|-p parallel-queries||Set the size of the query pipeline. Defaults to 1000 outstanding DNS queries. When this number of queries are outstanding, the program waits for one of them to complete before it reads another input line. Experiment with different values to find the optimal one for your environment. The optimal value depends at least on the response times of the DNS servers you are using and the speed of your CPU. A good approach is to run repeated tests with -d (no DB file cache) on the same log file, increasing the value of -p each time until you find a point where higher values no longer result in significant time savings or increased CPU utilization.|
|-o||Copy the input lines to the standard output with IP addresses resolved. In this mode, the -p option is multiplied by 20 to determine the maximum number of log lines that may be buffered in memory before forcing the program to wait for the first buffered lines outstanding DNS query to complete. The default is 1000 times 20, or 20,000 lines.|
|-z||Write the output in gzipped form. This only has an effect when the -o option is given. If you would have gzipped the output file immediately after resolving it, using this option instead is faster. Automatic gunzipping of the input to dns-terror is not currently supported.|
|-f skip-fields||Skip skip-fields blank-separated fields at the start of each line before expecting an IP address. Default 0. Useful for processing W3C format log files, such as IIS 4 produces.|
|-v||Increases output verbosity each time it is given, up to 3 (currently). The more, the messier.|
|-d db-file||Save results to DB file db-file. Defaults to ip2host.db. If given as the empty string (-d ), no DB file is used, and the results are lost when the program exits.|
|-m mark-size||Print a notice every mark-size input lines. During the drain time at the end, after all the input lines have been read, print a notice after every 1/10 of the remaining DNS queries that are outstanding have been answered or timed out.|
|-s||Sync the cached results to the DB file on disk at each mark.|
|-r||Read in only positive cached results from the DB file, to make another pass at resolving the negative ones.|
adns configuration string to use instead of /etc/resolv.conf
and the various optional environment variables.
One or more lines in a format like resolv.conf,
nameserver domain search
plus some additional directives:
sortlist options clearnameservers include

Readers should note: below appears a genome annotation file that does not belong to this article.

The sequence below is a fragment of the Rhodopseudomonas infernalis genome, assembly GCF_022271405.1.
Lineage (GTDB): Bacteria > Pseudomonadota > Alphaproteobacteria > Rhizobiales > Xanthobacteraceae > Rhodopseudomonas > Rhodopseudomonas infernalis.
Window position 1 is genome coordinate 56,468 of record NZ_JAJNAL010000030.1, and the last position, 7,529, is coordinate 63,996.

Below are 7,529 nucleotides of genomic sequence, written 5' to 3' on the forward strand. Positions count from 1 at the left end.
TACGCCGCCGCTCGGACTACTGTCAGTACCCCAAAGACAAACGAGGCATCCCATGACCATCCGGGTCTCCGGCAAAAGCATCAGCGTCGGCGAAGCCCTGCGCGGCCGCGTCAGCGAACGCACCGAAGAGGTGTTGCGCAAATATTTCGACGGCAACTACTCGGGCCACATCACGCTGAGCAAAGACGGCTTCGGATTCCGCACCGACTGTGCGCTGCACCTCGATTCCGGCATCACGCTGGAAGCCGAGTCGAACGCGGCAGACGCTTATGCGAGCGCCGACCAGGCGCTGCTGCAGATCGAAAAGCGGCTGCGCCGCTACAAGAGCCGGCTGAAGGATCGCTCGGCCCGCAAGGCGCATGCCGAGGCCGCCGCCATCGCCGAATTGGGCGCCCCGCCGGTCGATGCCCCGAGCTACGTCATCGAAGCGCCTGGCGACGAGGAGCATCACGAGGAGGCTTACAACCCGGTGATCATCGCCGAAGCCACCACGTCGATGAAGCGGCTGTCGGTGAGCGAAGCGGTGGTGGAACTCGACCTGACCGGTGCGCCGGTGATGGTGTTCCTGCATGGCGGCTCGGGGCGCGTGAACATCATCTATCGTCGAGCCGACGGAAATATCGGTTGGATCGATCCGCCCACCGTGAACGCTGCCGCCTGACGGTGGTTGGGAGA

One approach is to make an alternate conf file and use -c "include adns.conf". Also, adns as of v0.6 reads /etc/resolv-adns.conf (if it exists) after /etc/resolv.conf.
If an unofficial patch (supplied with this package) is applied to
adns, the following
adns options are available (separate them with blank space if giving more
|udpmaxretries:N||Maximum number of times to retry a (UDP) DNS query before giving up. Default 15.|
|udpretryms:N||Number of milliseconds between retries. Default 2000 (2 seconds). Thus, the default timeout for a query is 15 times 2000 milliseconds = 30000 milliseconds, or 30 seconds. That is a fairly long time to wait for a DNS query to complete or timeout. Faster performance will result from reducing udpmaxretries to produce a timeout more in the 10-15 second range; however, some responses will be missed that way, so the percentage of IP addresses successfully resolved will be somewhat lower.|
dns-terror does negative caching in the DB file; unresolvable IP addresses have an empty value in the file. Each DB file entry contains a timestamp of when it was written, preceding the value (hostname). It is stored in host byte order, since processing large files over a network file system is dumb. Old entries should be removed periodically using expire-ip-db.
dns-terror ignores the time-to-live on nameserver records. The TTL could be stored in the DB file, but it is questionable whether that would provide a significant gain in accuracy, and it could negate much of the speed benefit of the DB file.
ip2host.db Default DB file for caching results. /etc/resolv.conf Default resolver configuration.
SIGHUP closes and reopens the DB file (useful if it was rolled). SIGTERM closes the DB file without saving, and exits.
There is a tradeoff between completeness and running time. It would be prudent to compare the output of this program with the output of a simpler resolver until you are confident that your configuration of it is working well. You might use dig to spot-check some addresses that are not resolved, and/or use the -v option to dns-terror to check on why (name server failure, no response, etc.).
All cached results from the DB file are held in memory for speed, so the programs memory footprint can become large.
David MacKenzie <firstname.lastname@example.org>. Thanks to Josh Osborne <email@example.com> for ideas and an earlier implementation. Please send comments and bug reports to <firstname.lastname@example.org>.
|Fastresolve||DNS-TERROR (1)||February 2000|